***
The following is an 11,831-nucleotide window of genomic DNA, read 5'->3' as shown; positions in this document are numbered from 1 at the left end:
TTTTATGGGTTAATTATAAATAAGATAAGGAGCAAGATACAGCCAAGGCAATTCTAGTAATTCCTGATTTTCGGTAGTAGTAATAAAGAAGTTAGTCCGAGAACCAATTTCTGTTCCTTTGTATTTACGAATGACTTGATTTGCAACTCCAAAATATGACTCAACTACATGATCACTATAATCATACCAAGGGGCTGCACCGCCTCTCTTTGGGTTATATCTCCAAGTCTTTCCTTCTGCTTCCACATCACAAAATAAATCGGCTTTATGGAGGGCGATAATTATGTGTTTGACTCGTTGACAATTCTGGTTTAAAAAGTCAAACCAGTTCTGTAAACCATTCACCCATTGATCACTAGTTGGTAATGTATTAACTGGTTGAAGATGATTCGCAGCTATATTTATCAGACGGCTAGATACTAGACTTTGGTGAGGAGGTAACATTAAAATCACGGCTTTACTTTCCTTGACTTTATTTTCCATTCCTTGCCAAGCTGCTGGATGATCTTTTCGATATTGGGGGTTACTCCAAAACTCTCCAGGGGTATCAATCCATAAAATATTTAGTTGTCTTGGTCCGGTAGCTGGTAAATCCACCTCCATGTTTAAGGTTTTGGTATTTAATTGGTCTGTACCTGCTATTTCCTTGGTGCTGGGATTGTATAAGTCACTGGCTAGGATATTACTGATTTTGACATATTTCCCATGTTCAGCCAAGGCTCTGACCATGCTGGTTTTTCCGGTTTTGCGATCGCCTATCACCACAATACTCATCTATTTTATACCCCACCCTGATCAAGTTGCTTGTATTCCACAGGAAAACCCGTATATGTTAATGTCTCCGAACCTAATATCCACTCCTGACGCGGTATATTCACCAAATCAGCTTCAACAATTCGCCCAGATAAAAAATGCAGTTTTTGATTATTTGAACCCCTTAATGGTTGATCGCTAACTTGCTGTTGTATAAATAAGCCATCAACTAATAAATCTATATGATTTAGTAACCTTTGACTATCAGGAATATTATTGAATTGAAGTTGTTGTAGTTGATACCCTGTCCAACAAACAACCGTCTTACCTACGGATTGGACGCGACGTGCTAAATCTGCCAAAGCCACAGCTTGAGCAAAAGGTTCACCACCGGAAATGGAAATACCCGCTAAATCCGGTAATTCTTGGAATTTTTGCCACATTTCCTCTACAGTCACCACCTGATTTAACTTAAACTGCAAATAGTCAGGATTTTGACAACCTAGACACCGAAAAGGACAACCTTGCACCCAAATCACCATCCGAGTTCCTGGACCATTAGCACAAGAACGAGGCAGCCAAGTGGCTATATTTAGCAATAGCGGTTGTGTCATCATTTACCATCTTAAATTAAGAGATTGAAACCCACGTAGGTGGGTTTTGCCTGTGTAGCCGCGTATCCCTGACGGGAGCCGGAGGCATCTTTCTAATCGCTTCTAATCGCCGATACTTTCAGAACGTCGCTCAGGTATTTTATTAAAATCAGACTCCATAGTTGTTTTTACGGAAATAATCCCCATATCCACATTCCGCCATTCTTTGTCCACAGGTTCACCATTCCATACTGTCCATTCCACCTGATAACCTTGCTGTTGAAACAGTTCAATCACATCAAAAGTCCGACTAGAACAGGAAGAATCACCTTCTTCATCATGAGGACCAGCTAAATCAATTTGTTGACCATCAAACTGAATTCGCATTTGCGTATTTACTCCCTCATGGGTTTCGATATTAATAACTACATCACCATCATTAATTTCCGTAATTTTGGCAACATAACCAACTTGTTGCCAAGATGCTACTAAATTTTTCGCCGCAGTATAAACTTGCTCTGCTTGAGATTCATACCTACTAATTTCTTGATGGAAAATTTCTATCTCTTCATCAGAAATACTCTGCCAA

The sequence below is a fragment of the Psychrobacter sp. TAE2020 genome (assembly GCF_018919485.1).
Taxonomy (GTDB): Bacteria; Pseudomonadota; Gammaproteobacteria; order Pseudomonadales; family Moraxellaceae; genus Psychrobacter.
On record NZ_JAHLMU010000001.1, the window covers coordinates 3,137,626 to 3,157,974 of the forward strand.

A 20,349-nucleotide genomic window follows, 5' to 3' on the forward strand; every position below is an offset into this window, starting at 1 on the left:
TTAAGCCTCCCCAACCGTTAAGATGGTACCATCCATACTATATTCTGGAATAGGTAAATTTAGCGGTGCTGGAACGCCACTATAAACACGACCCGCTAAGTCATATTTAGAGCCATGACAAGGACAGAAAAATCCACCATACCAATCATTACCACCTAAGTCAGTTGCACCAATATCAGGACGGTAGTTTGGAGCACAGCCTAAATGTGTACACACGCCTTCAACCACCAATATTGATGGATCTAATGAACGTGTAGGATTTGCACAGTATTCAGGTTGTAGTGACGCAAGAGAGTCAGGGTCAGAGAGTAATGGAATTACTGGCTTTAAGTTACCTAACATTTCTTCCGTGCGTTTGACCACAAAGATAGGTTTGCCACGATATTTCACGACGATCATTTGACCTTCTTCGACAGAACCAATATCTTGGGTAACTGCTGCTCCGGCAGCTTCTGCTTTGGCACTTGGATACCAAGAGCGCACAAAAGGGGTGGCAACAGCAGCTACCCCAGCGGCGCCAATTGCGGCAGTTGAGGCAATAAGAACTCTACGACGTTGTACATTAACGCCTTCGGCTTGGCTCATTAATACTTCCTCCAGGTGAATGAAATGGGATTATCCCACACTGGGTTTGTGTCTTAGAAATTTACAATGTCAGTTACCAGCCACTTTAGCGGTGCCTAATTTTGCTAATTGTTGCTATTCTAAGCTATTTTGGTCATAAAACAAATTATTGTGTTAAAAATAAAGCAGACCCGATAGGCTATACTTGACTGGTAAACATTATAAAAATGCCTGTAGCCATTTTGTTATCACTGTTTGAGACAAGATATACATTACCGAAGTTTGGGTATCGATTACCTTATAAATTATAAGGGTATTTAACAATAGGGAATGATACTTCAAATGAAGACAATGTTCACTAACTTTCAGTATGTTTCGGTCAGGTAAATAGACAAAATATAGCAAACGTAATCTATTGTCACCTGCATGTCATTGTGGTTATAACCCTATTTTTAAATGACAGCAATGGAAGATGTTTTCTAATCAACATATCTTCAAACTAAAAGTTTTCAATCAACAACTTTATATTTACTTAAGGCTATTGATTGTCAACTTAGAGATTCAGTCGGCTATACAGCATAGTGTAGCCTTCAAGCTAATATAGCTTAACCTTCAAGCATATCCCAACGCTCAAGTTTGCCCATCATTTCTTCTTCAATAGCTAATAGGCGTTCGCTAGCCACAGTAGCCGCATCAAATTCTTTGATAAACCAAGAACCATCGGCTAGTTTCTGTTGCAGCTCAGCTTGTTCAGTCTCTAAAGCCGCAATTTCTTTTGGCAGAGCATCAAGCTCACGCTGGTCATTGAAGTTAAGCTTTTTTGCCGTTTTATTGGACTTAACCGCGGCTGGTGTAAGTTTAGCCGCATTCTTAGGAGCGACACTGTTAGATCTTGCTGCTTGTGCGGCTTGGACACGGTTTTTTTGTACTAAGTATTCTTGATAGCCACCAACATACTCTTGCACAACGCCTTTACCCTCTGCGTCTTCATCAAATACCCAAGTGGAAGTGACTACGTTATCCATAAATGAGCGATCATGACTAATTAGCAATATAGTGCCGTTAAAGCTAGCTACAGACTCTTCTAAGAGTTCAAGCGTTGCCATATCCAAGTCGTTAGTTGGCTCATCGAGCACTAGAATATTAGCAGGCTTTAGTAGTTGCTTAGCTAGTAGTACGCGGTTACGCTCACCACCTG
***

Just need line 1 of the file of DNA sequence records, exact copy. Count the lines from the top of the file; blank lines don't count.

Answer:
The following is an 11,831-nucleotide window of genomic DNA, read 5'->3' as shown; positions in this document are numbered from 1 at the left end: